Tuesday, April 07, 2009


In the past two or three years, barbecued chicken wings have become Beijing's biggest food craze. Dozens of hole-in-the-wall type restaurants have sprung up specialising in this simple dish, and, as often as not, vying with each other for the accolade of offering the capital's most painfully spicy glaze.

One of the best of all of these joints is said to be Hot Bean, set up by a group of young hipsters in a "prime" - if slightly obscure - location in a little siheyuan on one of the hutongs between Jiaodaokou and Nanluoguxiang, near to the Central Academy of Drama (which has long been known as the headquarters of young hipsterishness for the Chinese).

Strangely enough, I have never yet got around to trying it. Perhaps because I am slightly put off by the air of 'trendiness' that attaches to it. Perhaps because it is alleged to be so popular that one often has to queue down the street to get a table. Or perhaps just because I don't have any friends to go out to dinner with any more.

Anyhow, Dapper Dan and I were finally going to give it a spin last week.

And you know what? They greeted us with a cheery "没有鸡翅 (meiyou jichi)" - "We're out of chicken wings."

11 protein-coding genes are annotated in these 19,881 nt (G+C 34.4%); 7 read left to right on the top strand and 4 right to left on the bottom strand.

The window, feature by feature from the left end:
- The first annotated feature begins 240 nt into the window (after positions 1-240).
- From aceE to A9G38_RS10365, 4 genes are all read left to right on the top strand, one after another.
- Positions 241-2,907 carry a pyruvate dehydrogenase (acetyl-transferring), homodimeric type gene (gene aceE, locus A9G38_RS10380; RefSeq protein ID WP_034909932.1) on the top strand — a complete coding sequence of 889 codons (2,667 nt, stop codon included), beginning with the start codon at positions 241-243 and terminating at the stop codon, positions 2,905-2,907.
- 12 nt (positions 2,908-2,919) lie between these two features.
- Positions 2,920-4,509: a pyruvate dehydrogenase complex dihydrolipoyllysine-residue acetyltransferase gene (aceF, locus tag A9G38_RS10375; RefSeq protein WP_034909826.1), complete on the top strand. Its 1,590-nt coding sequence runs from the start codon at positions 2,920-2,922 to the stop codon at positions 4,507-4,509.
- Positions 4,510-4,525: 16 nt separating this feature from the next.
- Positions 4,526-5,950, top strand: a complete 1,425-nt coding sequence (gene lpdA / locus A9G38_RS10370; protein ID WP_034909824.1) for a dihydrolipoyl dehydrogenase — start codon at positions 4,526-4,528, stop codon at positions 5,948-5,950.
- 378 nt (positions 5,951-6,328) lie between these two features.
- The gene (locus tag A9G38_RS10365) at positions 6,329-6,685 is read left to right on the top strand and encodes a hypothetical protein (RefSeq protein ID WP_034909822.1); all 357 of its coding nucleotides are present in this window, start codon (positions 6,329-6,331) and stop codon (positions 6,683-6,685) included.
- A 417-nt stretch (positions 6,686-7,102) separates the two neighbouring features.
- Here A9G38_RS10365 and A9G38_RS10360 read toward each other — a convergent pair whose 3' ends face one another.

What was that? You're a wings place, and you're out of wings?? Oh, sure, they do a few other dishes. But they're all about the wings: that must account for 80% or 90% of what they sell. And they're OUT. Only in China!

They weren't even very busy at the time. It was a slow mid-week night. Not even very late: 7.30 or 8pm, maybe; yes, after the main early dinner rush, but you'd think a snacky - trendy - place like that would keep going right through the evening, until fairly late at night, even on a Wednesday. Unless they run out of chicken wings.

Now you might think that a place this popular would keep reserve stocks of some thousands of wings in its fridges or freezers at all times, and would re-order as soon as they even threatened to start to run low. You would think that they'd have one or more reliable local suppliers who would be able to deliver to them at an hour's notice, or less - and at pretty much any time of the day.

I'm sure such things are possible. Just about anything is possible in China (in that good way, of there almost always being someone willing to provide a service that you need). Unfortunately, planning tends not to be a strong point in China. The most successful wings restaurant in Beijing has no idea, apparently, about supply and stock control. Oiveh.

[I did once come upon a McDonald's where, towards the end of the lunchtime rush, all the burger options were 'off' because they had managed to run out of beef patties. That takes some doing! I hope it's now a 'how-not-to' case study at the Hamburger University.]

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